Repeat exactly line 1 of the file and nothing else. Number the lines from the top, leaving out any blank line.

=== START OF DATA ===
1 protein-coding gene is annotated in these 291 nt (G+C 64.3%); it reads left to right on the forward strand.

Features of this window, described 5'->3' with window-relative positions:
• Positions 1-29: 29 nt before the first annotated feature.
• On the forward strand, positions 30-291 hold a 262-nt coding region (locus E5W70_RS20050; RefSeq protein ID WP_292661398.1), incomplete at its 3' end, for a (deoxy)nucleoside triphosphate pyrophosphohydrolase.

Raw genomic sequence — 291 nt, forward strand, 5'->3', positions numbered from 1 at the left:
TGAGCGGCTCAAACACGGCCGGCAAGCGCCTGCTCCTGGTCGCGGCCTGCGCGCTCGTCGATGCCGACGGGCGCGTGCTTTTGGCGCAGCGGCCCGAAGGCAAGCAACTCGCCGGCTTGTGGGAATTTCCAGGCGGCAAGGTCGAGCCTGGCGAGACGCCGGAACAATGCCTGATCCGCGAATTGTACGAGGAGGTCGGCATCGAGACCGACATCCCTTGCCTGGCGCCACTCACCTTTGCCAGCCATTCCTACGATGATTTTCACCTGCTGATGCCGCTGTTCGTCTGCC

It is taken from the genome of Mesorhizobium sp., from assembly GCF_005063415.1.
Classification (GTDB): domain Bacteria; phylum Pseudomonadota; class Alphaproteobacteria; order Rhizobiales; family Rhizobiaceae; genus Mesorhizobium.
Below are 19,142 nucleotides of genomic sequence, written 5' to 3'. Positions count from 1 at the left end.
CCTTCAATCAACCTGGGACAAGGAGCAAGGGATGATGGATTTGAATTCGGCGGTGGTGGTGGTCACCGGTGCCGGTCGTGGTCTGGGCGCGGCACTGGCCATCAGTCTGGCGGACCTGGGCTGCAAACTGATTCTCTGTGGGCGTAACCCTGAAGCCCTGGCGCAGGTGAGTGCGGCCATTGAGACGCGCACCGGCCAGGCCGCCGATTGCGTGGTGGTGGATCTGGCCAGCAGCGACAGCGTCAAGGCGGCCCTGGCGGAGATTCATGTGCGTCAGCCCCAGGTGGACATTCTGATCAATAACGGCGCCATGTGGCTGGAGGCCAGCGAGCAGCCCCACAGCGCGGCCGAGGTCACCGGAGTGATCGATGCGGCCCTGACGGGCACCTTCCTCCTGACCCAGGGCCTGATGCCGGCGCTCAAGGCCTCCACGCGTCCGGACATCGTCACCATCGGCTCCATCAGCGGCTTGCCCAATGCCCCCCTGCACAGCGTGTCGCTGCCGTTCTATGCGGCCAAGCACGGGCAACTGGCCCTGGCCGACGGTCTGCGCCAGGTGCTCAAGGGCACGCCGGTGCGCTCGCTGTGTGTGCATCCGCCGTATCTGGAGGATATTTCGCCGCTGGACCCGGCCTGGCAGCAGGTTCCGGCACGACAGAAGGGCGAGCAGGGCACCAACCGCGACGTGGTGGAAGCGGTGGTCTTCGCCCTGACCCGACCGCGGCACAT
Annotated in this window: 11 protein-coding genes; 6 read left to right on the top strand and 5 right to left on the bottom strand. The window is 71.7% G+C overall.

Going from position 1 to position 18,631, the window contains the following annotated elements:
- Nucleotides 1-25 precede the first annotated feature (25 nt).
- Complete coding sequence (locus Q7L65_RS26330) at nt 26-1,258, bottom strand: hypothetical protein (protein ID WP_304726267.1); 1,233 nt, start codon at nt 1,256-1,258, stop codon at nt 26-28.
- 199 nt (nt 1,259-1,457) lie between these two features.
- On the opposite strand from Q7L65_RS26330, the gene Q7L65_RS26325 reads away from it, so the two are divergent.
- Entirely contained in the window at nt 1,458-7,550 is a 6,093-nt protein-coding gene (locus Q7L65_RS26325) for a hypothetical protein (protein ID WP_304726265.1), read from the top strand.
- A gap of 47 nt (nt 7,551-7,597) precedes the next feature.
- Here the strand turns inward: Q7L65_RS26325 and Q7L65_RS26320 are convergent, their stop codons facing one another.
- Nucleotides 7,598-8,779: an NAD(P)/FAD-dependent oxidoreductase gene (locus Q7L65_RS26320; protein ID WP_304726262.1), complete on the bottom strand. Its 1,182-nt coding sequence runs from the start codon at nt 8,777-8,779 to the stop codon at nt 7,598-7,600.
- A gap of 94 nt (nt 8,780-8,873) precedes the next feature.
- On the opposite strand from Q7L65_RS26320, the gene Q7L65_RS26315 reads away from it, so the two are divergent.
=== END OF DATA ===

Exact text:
1 protein-coding gene is annotated in these 291 nt (G+C 64.3%); it reads left to right on the forward strand.